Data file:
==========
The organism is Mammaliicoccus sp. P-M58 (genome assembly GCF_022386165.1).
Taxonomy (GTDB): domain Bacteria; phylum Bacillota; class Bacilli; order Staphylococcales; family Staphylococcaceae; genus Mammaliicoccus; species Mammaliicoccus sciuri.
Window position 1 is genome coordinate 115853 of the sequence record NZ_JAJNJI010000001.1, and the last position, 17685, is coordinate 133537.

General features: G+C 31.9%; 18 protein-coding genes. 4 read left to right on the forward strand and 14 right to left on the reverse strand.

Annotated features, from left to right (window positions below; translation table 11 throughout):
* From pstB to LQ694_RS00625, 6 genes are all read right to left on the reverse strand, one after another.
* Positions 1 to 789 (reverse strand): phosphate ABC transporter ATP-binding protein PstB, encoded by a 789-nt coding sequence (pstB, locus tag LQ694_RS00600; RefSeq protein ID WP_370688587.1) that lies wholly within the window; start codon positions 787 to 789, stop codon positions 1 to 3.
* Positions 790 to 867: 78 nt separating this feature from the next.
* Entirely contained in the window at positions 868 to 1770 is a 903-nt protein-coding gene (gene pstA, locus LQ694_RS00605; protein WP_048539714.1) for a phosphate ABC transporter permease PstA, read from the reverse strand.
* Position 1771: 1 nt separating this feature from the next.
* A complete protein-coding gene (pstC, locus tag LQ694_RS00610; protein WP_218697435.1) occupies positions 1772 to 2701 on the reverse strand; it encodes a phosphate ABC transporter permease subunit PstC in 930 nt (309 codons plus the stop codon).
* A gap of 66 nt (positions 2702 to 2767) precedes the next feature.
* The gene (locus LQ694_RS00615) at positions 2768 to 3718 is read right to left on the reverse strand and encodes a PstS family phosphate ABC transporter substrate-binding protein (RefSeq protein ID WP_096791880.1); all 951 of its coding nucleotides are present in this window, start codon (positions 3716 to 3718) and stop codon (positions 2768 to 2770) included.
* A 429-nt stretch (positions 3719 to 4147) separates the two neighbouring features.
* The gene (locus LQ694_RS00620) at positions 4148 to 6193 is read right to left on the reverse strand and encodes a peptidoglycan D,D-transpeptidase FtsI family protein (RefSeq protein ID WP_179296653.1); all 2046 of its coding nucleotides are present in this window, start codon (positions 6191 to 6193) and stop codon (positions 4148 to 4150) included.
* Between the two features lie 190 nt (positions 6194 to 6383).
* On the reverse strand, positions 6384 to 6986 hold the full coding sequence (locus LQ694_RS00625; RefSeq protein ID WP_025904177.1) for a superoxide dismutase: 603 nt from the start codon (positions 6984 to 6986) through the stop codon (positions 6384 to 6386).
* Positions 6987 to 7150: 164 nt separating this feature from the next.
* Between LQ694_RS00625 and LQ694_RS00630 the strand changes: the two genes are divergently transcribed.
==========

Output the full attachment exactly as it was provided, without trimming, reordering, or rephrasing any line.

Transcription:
The organism is Mammaliicoccus sp. P-M58 (genome assembly GCF_022386165.1).
Taxonomy (GTDB): domain Bacteria; phylum Bacillota; class Bacilli; order Staphylococcales; family Staphylococcaceae; genus Mammaliicoccus; species Mammaliicoccus sciuri.
Window position 1 is genome coordinate 115853 of the sequence record NZ_JAJNJI010000001.1, and the last position, 17685, is coordinate 133537.

General features: G+C 31.9%; 18 protein-coding genes. 4 read left to right on the forward strand and 14 right to left on the reverse strand.

Annotated features, from left to right (window positions below; translation table 11 throughout):
* From pstB to LQ694_RS00625, 6 genes are all read right to left on the reverse strand, one after another.
* Positions 1 to 789 (reverse strand): phosphate ABC transporter ATP-binding protein PstB, encoded by a 789-nt coding sequence (pstB, locus tag LQ694_RS00600; RefSeq protein ID WP_370688587.1) that lies wholly within the window; start codon positions 787 to 789, stop codon positions 1 to 3.
* Positions 790 to 867: 78 nt separating this feature from the next.
* Entirely contained in the window at positions 868 to 1770 is a 903-nt protein-coding gene (gene pstA, locus LQ694_RS00605; protein WP_048539714.1) for a phosphate ABC transporter permease PstA, read from the reverse strand.
* Position 1771: 1 nt separating this feature from the next.
* A complete protein-coding gene (pstC, locus tag LQ694_RS00610; protein WP_218697435.1) occupies positions 1772 to 2701 on the reverse strand; it encodes a phosphate ABC transporter permease subunit PstC in 930 nt (309 codons plus the stop codon).
* A gap of 66 nt (positions 2702 to 2767) precedes the next feature.
* The gene (locus LQ694_RS00615) at positions 2768 to 3718 is read right to left on the reverse strand and encodes a PstS family phosphate ABC transporter substrate-binding protein (RefSeq protein ID WP_096791880.1); all 951 of its coding nucleotides are present in this window, start codon (positions 3716 to 3718) and stop codon (positions 2768 to 2770) included.
* A 429-nt stretch (positions 3719 to 4147) separates the two neighbouring features.
* The gene (locus LQ694_RS00620) at positions 4148 to 6193 is read right to left on the reverse strand and encodes a peptidoglycan D,D-transpeptidase FtsI family protein (RefSeq protein ID WP_179296653.1); all 2046 of its coding nucleotides are present in this window, start codon (positions 6191 to 6193) and stop codon (positions 4148 to 4150) included.
* Between the two features lie 190 nt (positions 6194 to 6383).
* On the reverse strand, positions 6384 to 6986 hold the full coding sequence (locus LQ694_RS00625; RefSeq protein ID WP_025904177.1) for a superoxide dismutase: 603 nt from the start codon (positions 6984 to 6986) through the stop codon (positions 6384 to 6386).
* Positions 6987 to 7150: 164 nt separating this feature from the next.
* Between LQ694_RS00625 and LQ694_RS00630 the strand changes: the two genes are divergently transcribed.